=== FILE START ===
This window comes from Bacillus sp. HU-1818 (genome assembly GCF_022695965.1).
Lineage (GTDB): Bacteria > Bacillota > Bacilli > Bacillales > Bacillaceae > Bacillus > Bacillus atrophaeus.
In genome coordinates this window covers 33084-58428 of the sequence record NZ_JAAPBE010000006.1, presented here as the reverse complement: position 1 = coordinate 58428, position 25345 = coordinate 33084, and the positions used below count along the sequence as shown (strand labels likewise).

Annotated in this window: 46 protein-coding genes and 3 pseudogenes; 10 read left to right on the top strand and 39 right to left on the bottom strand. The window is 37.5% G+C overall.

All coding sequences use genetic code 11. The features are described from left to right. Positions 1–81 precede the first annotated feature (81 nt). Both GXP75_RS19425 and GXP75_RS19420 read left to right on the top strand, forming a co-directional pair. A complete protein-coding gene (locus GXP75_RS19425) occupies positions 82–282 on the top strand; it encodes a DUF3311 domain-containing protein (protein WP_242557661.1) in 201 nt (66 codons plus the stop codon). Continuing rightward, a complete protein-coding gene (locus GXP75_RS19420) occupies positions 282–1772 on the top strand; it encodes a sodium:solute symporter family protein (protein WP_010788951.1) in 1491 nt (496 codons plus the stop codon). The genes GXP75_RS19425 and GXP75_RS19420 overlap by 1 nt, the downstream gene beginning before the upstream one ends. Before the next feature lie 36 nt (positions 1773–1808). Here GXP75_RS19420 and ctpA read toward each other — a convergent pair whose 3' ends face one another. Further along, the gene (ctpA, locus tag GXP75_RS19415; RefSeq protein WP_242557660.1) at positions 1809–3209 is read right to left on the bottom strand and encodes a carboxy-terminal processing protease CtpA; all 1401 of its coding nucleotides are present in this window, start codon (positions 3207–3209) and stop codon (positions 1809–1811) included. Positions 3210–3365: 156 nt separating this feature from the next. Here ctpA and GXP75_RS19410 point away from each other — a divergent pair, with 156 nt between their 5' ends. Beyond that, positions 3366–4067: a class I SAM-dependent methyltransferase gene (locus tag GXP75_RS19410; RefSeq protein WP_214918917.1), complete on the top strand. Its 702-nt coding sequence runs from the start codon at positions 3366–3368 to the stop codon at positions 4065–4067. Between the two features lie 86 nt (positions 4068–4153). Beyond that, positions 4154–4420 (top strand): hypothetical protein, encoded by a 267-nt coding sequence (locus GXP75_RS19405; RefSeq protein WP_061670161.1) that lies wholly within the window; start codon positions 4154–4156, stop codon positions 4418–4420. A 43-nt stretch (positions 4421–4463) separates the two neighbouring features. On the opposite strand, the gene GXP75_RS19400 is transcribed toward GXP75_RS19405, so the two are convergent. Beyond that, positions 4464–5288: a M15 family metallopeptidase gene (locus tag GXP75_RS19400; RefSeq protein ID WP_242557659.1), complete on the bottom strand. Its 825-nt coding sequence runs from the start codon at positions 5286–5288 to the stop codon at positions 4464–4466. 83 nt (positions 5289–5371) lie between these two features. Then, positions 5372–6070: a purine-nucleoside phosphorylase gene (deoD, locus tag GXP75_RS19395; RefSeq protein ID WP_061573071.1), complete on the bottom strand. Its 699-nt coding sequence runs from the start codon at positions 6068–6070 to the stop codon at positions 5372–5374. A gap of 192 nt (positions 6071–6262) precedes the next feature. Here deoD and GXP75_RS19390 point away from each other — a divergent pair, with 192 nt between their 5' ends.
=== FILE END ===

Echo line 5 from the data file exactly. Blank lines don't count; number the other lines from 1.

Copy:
All coding sequences use genetic code 11. The features are described from left to right. Positions 1–81 precede the first annotated feature (81 nt). Both GXP75_RS19425 and GXP75_RS19420 read left to right on the top strand, forming a co-directional pair. A complete protein-coding gene (locus GXP75_RS19425) occupies positions 82–282 on the top strand; it encodes a DUF3311 domain-containing protein (protein WP_242557661.1) in 201 nt (66 codons plus the stop codon). Continuing rightward, a complete protein-coding gene (locus GXP75_RS19420) occupies positions 282–1772 on the top strand; it encodes a sodium:solute symporter family protein (protein WP_010788951.1) in 1491 nt (496 codons plus the stop codon). The genes GXP75_RS19425 and GXP75_RS19420 overlap by 1 nt, the downstream gene beginning before the upstream one ends. Before the next feature lie 36 nt (positions 1773–1808). Here GXP75_RS19420 and ctpA read toward each other — a convergent pair whose 3' ends face one another. Further along, the gene (ctpA, locus tag GXP75_RS19415; RefSeq protein WP_242557660.1) at positions 1809–3209 is read right to left on the bottom strand and encodes a carboxy-terminal processing protease CtpA; all 1401 of its coding nucleotides are present in this window, start codon (positions 3207–3209) and stop codon (positions 1809–1811) included. Positions 3210–3365: 156 nt separating this feature from the next. Here ctpA and GXP75_RS19410 point away from each other — a divergent pair, with 156 nt between their 5' ends. Beyond that, positions 3366–4067: a class I SAM-dependent methyltransferase gene (locus tag GXP75_RS19410; RefSeq protein WP_214918917.1), complete on the top strand. Its 702-nt coding sequence runs from the start codon at positions 3366–3368 to the stop codon at positions 4065–4067. Between the two features lie 86 nt (positions 4068–4153). Beyond that, positions 4154–4420 (top strand): hypothetical protein, encoded by a 267-nt coding sequence (locus GXP75_RS19405; RefSeq protein WP_061670161.1) that lies wholly within the window; start codon positions 4154–4156, stop codon positions 4418–4420. A 43-nt stretch (positions 4421–4463) separates the two neighbouring features. On the opposite strand, the gene GXP75_RS19400 is transcribed toward GXP75_RS19405, so the two are convergent. Beyond that, positions 4464–5288: a M15 family metallopeptidase gene (locus tag GXP75_RS19400; RefSeq protein ID WP_242557659.1), complete on the bottom strand. Its 825-nt coding sequence runs from the start codon at positions 5286–5288 to the stop codon at positions 4464–4466. 83 nt (positions 5289–5371) lie between these two features. Then, positions 5372–6070: a purine-nucleoside phosphorylase gene (deoD, locus tag GXP75_RS19395; RefSeq protein ID WP_061573071.1), complete on the bottom strand. Its 699-nt coding sequence runs from the start codon at positions 6068–6070 to the stop codon at positions 5372–5374. A gap of 192 nt (positions 6071–6262) precedes the next feature. Here deoD and GXP75_RS19390 point away from each other — a divergent pair, with 192 nt between their 5' ends.